In each of the books a young child fills his or her sound box with many words that begin with their respective letter.
For example, in My "p" Sound box, Little "p" puts a poodle and her puppy and a pig and her piglet in her sound box. She then walks down a path to the park where she sees a peach tree and a picnic table. Many other "p" words are used throughout the book and on the final pages all the "p" words are brought together on one 2 page spread. I will point to the pictures and Red will name them. The final two page spread always has new words that were not used in the story. Again, I point to the pictures and help Red name them.
These are great books for introducing early reading concepts to your children. The stories are often cute, although I have enjoyed some letters more than others, and the illustrations by Colin King are fun and enjoyable.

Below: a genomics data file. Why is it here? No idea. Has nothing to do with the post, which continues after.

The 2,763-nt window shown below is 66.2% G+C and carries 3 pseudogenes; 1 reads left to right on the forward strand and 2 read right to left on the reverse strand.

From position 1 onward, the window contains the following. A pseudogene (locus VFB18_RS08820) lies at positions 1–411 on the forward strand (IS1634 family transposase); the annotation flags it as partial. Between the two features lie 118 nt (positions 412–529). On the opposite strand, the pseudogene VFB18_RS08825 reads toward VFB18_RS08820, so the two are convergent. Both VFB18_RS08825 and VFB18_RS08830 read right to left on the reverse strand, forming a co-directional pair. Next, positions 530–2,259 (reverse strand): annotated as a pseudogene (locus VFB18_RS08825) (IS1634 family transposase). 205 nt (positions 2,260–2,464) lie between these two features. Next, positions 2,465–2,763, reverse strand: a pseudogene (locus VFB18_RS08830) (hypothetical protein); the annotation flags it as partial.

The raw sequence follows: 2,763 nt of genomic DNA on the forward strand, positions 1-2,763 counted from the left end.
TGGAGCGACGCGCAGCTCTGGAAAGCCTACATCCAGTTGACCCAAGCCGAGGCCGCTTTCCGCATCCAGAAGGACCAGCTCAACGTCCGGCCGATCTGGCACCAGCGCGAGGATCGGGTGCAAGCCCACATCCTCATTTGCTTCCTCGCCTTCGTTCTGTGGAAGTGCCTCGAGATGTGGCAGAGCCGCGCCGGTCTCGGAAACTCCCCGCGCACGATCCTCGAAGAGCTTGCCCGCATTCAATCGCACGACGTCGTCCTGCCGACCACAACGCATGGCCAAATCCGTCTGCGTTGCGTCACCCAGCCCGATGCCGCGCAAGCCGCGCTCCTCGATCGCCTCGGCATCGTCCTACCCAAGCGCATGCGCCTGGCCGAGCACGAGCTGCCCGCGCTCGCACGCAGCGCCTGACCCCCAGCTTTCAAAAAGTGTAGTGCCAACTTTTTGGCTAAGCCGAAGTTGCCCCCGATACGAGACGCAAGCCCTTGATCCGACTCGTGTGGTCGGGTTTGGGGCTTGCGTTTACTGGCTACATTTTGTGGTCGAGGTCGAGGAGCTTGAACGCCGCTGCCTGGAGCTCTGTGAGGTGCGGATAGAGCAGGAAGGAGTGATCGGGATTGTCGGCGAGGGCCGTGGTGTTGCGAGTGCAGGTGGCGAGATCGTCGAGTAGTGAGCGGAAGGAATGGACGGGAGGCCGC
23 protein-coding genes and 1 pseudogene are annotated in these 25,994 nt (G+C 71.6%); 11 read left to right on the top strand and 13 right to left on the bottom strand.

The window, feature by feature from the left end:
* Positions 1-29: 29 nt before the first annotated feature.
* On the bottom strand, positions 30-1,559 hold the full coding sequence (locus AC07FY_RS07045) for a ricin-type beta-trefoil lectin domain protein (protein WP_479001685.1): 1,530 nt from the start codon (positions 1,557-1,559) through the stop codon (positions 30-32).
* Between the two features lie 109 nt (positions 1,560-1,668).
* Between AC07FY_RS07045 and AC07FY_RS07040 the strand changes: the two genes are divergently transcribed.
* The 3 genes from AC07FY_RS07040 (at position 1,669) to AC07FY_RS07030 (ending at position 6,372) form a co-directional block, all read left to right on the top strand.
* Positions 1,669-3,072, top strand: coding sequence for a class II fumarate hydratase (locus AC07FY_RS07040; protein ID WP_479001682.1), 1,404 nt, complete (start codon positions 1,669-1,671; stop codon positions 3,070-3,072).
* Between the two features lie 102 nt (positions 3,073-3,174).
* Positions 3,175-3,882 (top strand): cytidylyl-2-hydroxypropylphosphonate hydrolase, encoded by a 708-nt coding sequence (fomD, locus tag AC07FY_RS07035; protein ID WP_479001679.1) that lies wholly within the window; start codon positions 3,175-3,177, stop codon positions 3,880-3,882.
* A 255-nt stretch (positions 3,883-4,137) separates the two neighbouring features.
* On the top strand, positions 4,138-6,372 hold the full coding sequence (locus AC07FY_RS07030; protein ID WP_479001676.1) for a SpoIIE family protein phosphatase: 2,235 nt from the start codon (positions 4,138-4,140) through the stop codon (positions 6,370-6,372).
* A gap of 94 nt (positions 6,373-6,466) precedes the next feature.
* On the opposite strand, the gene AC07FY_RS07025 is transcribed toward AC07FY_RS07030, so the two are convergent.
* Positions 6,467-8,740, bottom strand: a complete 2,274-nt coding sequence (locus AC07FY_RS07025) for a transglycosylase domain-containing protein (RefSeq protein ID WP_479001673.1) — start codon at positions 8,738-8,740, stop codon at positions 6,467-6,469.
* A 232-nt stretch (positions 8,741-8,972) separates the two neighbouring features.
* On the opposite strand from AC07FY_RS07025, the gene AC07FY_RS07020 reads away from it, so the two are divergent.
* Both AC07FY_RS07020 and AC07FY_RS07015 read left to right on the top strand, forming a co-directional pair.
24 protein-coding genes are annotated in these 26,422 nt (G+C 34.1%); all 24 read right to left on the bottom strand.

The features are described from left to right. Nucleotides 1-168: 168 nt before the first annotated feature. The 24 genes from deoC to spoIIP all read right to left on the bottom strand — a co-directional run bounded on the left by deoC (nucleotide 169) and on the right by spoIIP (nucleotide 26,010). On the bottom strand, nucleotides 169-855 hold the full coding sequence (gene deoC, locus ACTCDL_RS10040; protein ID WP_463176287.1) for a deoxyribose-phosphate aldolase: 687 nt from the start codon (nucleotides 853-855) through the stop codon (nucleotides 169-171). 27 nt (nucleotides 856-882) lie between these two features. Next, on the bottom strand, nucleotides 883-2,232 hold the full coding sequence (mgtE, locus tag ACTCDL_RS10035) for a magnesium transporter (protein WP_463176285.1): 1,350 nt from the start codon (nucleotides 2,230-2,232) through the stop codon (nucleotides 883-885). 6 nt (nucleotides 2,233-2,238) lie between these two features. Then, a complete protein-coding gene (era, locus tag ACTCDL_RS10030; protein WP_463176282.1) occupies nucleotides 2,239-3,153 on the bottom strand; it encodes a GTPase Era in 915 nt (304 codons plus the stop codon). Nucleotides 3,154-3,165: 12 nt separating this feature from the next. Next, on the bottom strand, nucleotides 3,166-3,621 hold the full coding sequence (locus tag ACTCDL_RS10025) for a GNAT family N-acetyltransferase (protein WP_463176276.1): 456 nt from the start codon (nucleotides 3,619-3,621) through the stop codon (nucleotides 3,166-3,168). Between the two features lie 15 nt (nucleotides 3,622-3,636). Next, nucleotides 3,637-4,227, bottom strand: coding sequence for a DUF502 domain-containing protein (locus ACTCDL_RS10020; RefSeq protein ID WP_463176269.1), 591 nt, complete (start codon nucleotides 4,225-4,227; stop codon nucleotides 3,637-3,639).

I would recommend these books for any parent with toddler and preschool age children.

Saturday, June 14, 2008

Summer Book Trek 2008


I have been debating whether I wanted to sign up for this challenge. I generally don't read a lot of LDS fiction but there are several LDS authors who are writing for a national market so I think I'll try some of those books.
You can read the full set of rules at the challenge site but here is the quick version:

This is a low-pressure, easy challenge. You set your own goals. All you have to do is make a list of fiction books by LDS authors that you want to read during the challenge (as few as one, or as many as you want). You can make changes to your list as needed—drop books that weren't as fun as you thought they'd be; add books if you finish early. Set the goals that fit your schedule. No pressure, no minimums. (We'd like to encourage you to pick one new fiction book by an LDS author published in 2008, but that's optional. And YES, you may use titles that you're already using for other challenges, as long as they're by LDS authors.)